When a starting a business, high on the list priorities are product/service development, management of capital, finding the right people and cashflow. Each penny/cent counts. For some, strategic goals and vision for the business lives in the Founder’s head or on well articulated business plans that only saw the light of day, when they were shared with an investor or the bank manager. We can all agree that starting up is not a walk in the park.
Amongst the things that entrepreneurs contend with, one element seems to always be low on the priority list – this is is the brand. Yet a brand can drastically impact the business.
For start-ups in particular, it can make all the difference between gaining traction quickly or months after launch or even whether you remain a niche vs. mainstream regardless of how groundbreaking your idea might be. Because branding, if done well, has the potential to be both an accelerator for growth and a strategic compass for the business.
How others have done it
Uber, Airbnb and Transferwise are just some of the start-ups or rather businesses, who have invested, mastered and strengthened their brands. They have all managed to be dominant in their categories in a relatively short space of time. In the case of Uber – recently valued at US$40 billion, there is no doubt that a part of this value can be attributed to the success of the brand.
The Uber brand has not only entered the venecular – “Let’s Uber there”, it has done so at a speed that established brands would envy. This has certainly not happened by chance, it is the culmination of a great deal of effort.
Uber, at its most basic, is a taxi service. However its brand positioning and messaging ensures that Uber is much more than that, it is everyone’s personal driver, giving it a wider platform for diversifying its business. This potential alone adds $$ to the value of the business – an important key factor for investors.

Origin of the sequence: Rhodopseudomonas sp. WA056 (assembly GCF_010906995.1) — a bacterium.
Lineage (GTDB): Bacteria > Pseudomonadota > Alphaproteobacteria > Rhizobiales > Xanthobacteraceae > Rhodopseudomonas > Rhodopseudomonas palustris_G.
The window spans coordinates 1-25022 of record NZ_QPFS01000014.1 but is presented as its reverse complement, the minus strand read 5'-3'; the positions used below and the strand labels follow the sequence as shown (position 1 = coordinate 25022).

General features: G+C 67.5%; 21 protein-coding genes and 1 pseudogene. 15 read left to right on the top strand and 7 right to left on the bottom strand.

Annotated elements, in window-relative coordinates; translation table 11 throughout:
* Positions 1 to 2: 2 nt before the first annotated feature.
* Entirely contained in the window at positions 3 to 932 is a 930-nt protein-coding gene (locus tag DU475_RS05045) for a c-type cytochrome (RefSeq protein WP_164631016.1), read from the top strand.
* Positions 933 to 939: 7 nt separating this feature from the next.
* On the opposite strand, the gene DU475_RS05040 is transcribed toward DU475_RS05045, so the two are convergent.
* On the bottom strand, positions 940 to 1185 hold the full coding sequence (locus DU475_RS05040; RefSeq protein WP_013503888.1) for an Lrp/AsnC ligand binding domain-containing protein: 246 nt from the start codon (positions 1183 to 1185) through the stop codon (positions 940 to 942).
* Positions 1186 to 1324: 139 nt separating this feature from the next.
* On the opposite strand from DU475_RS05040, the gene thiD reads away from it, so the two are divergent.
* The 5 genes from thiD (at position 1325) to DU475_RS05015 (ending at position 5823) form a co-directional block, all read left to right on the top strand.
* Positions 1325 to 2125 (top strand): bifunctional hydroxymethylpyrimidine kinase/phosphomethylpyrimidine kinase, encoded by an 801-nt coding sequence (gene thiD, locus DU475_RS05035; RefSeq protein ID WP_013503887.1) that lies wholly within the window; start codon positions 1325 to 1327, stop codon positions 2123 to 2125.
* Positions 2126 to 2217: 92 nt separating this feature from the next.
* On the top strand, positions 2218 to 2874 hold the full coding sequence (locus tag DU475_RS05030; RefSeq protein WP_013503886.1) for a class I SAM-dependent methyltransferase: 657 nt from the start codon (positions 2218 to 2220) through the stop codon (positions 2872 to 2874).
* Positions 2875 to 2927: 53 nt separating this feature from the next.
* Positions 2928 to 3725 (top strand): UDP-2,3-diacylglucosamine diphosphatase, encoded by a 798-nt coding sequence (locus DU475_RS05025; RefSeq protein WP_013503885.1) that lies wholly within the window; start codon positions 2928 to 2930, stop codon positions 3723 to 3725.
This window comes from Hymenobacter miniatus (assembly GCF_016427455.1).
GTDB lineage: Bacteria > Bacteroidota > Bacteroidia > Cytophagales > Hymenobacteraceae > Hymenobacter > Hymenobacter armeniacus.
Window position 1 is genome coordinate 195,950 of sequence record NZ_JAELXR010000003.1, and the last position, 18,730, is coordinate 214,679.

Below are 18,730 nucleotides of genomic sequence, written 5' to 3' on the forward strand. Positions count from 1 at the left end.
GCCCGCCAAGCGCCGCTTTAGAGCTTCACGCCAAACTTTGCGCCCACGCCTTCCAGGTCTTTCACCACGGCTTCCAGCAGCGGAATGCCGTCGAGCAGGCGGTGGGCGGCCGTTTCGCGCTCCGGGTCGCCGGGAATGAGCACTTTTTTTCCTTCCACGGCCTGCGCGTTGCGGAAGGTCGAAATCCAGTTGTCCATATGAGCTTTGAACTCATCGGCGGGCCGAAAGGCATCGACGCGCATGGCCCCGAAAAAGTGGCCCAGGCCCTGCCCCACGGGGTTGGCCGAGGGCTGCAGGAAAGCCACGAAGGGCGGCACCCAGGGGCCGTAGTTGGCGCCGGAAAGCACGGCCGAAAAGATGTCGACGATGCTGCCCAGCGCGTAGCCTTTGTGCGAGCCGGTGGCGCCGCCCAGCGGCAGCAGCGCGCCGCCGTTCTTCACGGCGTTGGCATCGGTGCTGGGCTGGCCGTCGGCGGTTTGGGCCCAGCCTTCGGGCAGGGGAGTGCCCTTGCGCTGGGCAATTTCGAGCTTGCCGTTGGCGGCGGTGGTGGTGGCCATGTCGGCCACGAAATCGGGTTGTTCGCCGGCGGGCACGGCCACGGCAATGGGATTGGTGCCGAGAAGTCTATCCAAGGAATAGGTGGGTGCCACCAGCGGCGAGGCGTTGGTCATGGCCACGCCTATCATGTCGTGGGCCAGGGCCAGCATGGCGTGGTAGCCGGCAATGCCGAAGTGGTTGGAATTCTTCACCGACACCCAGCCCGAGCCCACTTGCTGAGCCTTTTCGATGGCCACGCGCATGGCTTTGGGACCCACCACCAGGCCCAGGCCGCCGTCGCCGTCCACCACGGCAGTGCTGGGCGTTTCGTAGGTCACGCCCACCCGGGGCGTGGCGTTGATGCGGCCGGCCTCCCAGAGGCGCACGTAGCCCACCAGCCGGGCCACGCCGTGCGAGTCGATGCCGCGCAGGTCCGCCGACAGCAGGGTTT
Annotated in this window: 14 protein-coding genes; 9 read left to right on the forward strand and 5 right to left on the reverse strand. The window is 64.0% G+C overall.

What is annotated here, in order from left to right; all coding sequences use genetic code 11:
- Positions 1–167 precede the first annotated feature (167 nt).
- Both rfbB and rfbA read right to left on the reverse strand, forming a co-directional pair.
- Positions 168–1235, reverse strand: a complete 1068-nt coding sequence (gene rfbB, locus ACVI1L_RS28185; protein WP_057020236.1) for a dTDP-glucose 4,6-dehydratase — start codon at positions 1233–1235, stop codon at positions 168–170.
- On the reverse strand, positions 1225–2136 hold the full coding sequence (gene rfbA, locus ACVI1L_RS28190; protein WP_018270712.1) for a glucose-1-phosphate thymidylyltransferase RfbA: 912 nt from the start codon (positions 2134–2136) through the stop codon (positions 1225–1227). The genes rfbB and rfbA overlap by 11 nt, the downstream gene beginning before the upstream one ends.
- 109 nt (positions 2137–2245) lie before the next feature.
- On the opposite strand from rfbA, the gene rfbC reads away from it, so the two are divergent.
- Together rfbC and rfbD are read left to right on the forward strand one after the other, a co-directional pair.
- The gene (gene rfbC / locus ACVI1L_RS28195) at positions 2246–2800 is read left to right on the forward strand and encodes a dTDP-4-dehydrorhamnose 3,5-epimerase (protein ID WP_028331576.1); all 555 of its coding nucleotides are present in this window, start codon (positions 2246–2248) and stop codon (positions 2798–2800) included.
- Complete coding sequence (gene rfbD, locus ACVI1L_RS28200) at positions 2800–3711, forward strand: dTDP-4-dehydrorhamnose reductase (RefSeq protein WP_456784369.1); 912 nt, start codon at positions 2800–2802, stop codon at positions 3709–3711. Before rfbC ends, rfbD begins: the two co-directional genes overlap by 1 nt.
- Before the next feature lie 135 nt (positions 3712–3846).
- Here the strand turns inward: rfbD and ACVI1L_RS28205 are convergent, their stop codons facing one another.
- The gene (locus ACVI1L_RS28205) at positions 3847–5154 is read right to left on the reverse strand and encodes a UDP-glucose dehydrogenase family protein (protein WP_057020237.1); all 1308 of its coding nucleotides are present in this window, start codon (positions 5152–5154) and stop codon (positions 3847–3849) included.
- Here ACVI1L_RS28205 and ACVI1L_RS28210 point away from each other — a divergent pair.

Uber’s brand personality is fun, engaging, refreshing and professional (In NY they reportedly delivered kittens to their customers) – who does that? They can – because their brand DNA inspires them to think of wacky ideas while remaining true to themselves. This is evidence of a well defined brand.
Uber launches new courier service in NY. courtesy of CNBC 4/2014
But what is a brand?
A simple question perhaps, but nevertheless, I have encountered conflicting understandings in my 15 years of experience. Some believe that brand is the logo or it is how the website looks , for most, brand is simply a graphic design exercise. Of course, there is some truth to this . After all a brand visual identity is the manifestation of the core idea, it is part of a whole that is made up of both tangible and intangible elements. As such, a brand represents the big idea that transcends products/services while serving as a strategic compass for the business.
A brand encompasses vision, personality, tone of voice, values, positioning (where you are vis-à-vis competition or where you want to be). Together these elements present boundless advantages and opportunities that include; gaining visibility, raising awareness, resonance, consumer attraction, retention and reputation.
In essence, the branding process will seek to utilise the defined brand for product development, innovation, customer experiences etc. Furthermore, branding will optimise certain characteristics and qualities that will help distinguish the product/service offering from competition. In short, it is the glue that holds everything together.
Admittedly start-ups are not deep-pocketed and building a brand can be an expensive exercise to undertake. My advice is to take your time in seeking a brand partner, one who will ask you the right questions and be willing to be flexible in their approach. Whichever route you choose, I strongly recommend that you do spend time and effort thinking about what a brand can do for your start-up.
Written by @CrineyInsalata